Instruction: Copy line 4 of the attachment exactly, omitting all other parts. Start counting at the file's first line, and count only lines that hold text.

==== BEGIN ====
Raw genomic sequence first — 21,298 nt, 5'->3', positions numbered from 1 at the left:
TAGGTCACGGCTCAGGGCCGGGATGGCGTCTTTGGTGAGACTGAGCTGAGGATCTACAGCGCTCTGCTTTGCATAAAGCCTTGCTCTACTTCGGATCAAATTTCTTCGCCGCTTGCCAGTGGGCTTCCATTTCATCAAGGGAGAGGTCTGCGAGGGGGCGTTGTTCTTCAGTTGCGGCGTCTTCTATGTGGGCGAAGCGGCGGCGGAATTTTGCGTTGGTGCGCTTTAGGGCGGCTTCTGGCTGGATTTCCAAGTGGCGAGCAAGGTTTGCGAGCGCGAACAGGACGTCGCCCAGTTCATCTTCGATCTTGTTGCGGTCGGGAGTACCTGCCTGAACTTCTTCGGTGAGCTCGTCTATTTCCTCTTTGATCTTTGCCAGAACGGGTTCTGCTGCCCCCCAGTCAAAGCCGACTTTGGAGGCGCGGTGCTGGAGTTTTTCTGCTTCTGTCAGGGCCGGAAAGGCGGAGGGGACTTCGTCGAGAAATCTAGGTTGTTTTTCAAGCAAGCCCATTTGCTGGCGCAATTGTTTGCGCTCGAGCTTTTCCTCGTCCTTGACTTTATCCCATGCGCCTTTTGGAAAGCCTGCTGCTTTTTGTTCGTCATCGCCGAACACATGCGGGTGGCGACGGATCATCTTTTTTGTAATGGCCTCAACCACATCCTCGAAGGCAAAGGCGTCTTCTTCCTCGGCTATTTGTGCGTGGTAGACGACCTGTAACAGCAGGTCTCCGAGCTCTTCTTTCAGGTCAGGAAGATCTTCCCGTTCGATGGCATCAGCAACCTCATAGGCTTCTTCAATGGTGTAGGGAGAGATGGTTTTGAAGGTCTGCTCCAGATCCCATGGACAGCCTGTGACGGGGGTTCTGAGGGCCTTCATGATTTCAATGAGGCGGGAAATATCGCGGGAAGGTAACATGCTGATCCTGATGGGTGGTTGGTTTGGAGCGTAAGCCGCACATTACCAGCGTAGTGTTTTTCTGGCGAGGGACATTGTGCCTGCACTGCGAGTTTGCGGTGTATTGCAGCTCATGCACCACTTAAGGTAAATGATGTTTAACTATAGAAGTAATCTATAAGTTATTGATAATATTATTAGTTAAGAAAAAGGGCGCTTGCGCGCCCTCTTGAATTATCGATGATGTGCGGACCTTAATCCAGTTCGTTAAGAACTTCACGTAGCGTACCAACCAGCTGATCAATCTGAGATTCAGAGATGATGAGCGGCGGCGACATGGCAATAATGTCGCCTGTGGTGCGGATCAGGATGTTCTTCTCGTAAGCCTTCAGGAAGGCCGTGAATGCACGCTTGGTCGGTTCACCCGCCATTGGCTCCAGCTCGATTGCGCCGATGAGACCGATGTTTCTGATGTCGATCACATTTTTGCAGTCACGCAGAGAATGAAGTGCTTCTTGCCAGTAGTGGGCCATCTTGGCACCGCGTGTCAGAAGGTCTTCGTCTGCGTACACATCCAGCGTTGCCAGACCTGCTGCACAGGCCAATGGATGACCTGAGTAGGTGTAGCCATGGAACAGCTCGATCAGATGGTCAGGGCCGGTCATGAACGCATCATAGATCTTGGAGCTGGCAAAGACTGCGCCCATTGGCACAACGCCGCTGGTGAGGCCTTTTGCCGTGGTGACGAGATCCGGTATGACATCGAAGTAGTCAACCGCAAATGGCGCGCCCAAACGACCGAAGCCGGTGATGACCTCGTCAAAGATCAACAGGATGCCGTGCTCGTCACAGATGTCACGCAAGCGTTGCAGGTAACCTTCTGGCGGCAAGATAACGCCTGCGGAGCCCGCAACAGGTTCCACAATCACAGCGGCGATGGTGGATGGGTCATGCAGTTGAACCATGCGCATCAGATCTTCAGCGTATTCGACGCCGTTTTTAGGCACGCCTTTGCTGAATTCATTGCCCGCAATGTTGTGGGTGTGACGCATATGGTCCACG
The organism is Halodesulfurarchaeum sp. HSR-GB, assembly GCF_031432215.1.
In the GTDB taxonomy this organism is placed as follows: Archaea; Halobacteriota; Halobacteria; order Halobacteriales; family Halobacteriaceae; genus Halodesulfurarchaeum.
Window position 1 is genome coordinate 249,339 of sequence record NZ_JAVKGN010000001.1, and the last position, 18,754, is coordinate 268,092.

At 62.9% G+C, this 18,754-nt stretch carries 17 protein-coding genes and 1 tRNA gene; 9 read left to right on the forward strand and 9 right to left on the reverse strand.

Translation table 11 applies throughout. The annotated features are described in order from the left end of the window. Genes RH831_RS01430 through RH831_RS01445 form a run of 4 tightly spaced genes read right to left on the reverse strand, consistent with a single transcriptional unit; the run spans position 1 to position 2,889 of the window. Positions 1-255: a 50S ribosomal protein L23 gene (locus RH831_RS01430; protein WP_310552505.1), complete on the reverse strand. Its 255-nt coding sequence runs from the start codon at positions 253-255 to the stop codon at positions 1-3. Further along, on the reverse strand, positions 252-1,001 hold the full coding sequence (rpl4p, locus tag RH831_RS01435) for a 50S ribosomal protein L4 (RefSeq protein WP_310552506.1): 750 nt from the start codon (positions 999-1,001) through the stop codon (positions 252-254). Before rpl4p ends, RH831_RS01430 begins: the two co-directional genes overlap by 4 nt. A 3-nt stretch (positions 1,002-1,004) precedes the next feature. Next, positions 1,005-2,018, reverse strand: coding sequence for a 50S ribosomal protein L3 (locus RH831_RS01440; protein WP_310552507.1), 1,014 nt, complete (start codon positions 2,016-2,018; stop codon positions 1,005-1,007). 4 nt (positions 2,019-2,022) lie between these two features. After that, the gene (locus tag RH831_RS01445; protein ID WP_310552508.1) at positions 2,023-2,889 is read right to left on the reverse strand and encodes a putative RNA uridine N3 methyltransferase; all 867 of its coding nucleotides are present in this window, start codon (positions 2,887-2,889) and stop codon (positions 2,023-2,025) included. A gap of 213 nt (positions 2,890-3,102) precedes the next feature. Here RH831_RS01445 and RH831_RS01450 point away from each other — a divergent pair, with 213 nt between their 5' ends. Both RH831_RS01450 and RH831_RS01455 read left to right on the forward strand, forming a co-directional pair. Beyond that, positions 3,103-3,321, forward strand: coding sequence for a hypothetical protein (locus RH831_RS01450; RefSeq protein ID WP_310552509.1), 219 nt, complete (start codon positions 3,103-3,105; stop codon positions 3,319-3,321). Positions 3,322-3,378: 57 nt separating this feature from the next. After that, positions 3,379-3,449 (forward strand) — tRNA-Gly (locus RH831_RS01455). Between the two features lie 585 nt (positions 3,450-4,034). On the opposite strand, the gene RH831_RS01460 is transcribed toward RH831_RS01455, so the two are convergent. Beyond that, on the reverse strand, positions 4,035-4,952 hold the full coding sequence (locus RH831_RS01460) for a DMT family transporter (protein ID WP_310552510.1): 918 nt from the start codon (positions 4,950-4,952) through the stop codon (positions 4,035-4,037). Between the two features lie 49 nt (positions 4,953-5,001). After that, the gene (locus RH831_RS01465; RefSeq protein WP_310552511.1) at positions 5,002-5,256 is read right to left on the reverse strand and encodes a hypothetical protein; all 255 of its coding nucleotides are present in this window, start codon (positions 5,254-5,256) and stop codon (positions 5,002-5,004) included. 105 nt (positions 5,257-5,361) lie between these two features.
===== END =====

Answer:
In the GTDB taxonomy this organism is placed as follows: Archaea; Halobacteriota; Halobacteria; order Halobacteriales; family Halobacteriaceae; genus Halodesulfurarchaeum.